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AIDS activist
Jeff Getty, who received baboon transplant, dies

AIDS activist
Jeff Getty, who received baboon transplant, dies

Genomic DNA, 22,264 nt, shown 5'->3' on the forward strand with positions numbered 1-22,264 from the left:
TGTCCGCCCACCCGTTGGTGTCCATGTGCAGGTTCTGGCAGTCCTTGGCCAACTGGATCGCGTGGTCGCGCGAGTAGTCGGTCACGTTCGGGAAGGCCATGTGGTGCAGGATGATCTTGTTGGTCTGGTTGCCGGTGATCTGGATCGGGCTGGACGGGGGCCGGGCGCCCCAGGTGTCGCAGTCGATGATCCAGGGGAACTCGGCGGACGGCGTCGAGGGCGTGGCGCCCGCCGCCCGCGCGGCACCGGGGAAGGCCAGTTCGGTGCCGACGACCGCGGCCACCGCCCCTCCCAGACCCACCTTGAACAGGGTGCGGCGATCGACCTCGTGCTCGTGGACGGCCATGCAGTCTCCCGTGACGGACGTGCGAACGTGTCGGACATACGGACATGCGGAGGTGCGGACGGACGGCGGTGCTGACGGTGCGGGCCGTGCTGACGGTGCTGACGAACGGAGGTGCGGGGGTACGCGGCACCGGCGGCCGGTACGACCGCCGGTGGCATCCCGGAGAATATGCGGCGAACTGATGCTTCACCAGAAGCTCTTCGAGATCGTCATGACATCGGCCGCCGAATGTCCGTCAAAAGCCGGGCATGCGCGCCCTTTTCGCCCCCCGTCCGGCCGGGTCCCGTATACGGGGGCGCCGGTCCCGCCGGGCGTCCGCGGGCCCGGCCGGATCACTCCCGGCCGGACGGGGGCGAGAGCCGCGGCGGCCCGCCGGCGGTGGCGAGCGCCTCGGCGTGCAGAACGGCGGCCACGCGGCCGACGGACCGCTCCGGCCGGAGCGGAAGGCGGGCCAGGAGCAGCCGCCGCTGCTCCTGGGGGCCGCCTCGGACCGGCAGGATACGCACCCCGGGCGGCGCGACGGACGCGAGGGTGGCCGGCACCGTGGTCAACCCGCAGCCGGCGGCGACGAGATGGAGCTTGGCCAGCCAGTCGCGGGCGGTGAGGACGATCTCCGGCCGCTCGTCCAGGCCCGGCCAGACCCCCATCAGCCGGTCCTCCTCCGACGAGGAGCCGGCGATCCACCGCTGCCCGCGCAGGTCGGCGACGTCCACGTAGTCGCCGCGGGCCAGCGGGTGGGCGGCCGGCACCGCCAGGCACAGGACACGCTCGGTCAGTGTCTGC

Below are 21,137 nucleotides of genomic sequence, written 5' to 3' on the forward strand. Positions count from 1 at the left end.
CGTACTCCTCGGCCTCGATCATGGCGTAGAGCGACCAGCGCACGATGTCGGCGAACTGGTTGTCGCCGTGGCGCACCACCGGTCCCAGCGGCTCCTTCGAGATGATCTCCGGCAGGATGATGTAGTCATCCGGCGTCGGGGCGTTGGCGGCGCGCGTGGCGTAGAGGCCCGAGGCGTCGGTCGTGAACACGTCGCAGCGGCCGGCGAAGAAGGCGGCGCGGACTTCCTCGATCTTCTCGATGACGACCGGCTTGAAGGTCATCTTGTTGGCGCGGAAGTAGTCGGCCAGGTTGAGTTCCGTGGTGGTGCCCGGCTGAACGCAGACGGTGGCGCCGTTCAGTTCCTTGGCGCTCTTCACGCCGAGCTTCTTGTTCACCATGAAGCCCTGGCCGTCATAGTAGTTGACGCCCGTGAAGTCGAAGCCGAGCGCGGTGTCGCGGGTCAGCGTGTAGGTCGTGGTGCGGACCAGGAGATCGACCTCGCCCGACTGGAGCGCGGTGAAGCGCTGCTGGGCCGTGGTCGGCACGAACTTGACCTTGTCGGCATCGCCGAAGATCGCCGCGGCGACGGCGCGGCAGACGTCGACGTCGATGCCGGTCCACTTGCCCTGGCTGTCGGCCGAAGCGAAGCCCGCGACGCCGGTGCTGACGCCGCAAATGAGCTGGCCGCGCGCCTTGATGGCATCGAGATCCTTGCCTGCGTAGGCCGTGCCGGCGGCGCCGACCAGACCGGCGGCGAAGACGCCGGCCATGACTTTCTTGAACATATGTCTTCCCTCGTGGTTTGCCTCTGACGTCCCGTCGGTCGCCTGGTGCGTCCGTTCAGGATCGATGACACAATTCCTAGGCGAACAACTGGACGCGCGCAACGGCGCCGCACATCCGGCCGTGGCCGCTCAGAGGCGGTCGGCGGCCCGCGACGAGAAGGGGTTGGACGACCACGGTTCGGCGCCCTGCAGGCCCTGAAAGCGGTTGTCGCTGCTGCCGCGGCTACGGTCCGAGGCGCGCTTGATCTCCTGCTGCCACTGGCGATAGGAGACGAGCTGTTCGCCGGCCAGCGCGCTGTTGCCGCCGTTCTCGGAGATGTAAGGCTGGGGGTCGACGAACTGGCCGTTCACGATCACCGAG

Jeff Getty, a prominent AIDS activist who in 1995 received the first bone-marrow transplant from a baboon to treat the disease, died October 9. He was 49. Getty died of heart failure, following treatment for cancer and a long struggle with AIDS, at the Hi-Desert Medical Center in Joshua Tree, Calif., said Ken Klueh, his partner of 26 years. Before antiviral drug combinations were used successfully by AIDS patients, Getty grabbed national attention in December 1995 for becoming the first person ever to receive a bone-marrow cell transfusion from one species to another. His transplant at San Francisco General Hospital used cells taken from a baboon, with the hope that the primate's natural AIDS resistance would take root in his own system. The procedure, ultimately unsuccessful, sparked furious debate over the moral and medical implications of cross-species transplants. While the baboon bone-marrow cells quickly disappeared from his system, Getty's health seemed to dramatically improve. And his procedure helped pave the way for the drug cocktail HAART, or highly active antiretroviral therapy, which routinely keeps many HIV and AIDS patients alive today. Since being diagnosed with AIDS in the days when the disease still was known as ''the gay cancer,'' Getty was a fierce activist, volunteering to test experimental drugs, getting thrown in jail for protesting against pharmaceutical companies, and even throwing a coffin on a hospital lawn to demand organ transplants for patients. A former University of California policy analyst, Getty had a keen intellect that helped him navigate the science and politics of the disease, but he also could be difficult and demanding, colleagues said. (AP)

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